I am the owner of four black cats. Or do they own me? I’m never quite sure. Pictured here are Indy and Tye, two brothers we adopted three years ago. In A Temptress In Tartan, a black cat is mistaken as a witch’s familiar. In the sixteenth century, it was largely believed that black cats were affiliated with evil because they are nocturnal and roam at night. They were thought to be supernatural servants of witches, or even witches themselves.
In celebration of my release, I wanted to share a little of the folklore surrounding black cats. Depending on the location and century in which one lived, black cats either symbolized good or bad luck.
In 16th-century Italy, people believed that if someone was sick, he or she would die if a black cat lay on the bed. Today, in Asia and the United Kingdom, a black cat is considered lucky. In Yorkshire, England, it may be lucky to own a black cat, but it’s unlucky to have one cross your path. Completely opposite of that in North America, it’s considered bad luck if a black cat crosses your path, and good luck if a white cat crosses your path.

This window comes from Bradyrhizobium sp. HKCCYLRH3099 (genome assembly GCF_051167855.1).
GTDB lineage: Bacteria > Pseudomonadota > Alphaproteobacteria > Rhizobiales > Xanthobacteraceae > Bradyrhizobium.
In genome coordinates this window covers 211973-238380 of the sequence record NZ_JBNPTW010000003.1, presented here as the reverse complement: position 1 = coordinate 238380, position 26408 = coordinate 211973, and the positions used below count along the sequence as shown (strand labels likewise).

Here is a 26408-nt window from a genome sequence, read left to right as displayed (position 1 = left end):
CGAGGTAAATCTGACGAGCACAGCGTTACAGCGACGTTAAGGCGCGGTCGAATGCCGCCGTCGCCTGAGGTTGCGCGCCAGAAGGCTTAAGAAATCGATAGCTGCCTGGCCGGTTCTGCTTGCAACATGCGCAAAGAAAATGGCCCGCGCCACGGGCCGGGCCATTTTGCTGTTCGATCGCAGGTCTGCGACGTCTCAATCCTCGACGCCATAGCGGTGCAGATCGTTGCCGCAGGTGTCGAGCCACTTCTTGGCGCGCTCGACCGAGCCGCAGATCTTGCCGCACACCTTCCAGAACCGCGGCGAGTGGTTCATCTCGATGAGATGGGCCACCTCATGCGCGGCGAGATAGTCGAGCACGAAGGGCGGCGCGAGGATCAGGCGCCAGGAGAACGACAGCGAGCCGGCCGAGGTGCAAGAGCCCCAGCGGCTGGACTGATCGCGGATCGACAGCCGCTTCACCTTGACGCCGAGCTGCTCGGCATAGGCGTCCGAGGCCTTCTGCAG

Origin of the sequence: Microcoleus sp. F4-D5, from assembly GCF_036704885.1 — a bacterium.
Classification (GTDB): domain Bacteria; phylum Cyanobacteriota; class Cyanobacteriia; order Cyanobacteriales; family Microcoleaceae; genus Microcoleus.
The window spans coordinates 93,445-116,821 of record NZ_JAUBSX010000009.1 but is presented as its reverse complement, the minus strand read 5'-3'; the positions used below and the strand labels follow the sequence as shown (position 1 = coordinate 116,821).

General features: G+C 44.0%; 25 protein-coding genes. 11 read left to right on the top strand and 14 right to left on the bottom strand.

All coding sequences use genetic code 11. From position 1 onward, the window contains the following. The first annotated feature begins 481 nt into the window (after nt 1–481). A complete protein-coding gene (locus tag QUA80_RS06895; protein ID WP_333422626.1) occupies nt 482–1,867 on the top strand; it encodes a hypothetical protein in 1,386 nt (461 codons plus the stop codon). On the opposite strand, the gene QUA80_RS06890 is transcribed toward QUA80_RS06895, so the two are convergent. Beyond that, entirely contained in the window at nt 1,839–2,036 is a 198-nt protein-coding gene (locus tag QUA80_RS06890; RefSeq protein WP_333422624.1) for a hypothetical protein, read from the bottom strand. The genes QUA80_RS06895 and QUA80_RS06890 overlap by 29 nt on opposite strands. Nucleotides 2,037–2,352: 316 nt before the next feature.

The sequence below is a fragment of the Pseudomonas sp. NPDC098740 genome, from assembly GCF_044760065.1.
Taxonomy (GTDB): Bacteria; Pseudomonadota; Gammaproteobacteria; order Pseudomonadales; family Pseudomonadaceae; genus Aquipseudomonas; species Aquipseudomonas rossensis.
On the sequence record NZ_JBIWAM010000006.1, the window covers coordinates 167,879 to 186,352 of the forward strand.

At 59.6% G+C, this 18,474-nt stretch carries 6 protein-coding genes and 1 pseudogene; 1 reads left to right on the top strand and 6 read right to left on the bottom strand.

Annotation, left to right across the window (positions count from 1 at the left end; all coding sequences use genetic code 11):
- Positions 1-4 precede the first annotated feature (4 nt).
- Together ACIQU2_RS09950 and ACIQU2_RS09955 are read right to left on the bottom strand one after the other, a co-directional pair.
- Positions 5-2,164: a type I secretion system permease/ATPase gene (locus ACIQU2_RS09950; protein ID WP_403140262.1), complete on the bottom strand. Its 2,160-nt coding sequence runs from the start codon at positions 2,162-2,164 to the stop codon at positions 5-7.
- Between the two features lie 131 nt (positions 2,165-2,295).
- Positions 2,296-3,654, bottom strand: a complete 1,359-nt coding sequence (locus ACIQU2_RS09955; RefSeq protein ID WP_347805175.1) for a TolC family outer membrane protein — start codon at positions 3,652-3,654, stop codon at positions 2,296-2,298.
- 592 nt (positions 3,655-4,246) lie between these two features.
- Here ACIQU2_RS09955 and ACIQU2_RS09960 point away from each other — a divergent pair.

Other beliefs about black cats that exist around the world today are:
- To dream of a black cat is lucky.
- Finding a white hair on a black cat brings good luck.
- A strange black cat on a porch brings prosperity to the owner.
- A black cat seen from behind portrays a bad omen.
- If a black cat walks towards you, it brings good fortune.
- If a black cat walks away from you, it takes the good luck with it.
Black cats have played a major role in folklore, superstition, and mythology for centuries. Today they are most closely associated with Halloween and used in costuming, decor, and as a party theme.
What do you believe? Lucky or unlucky?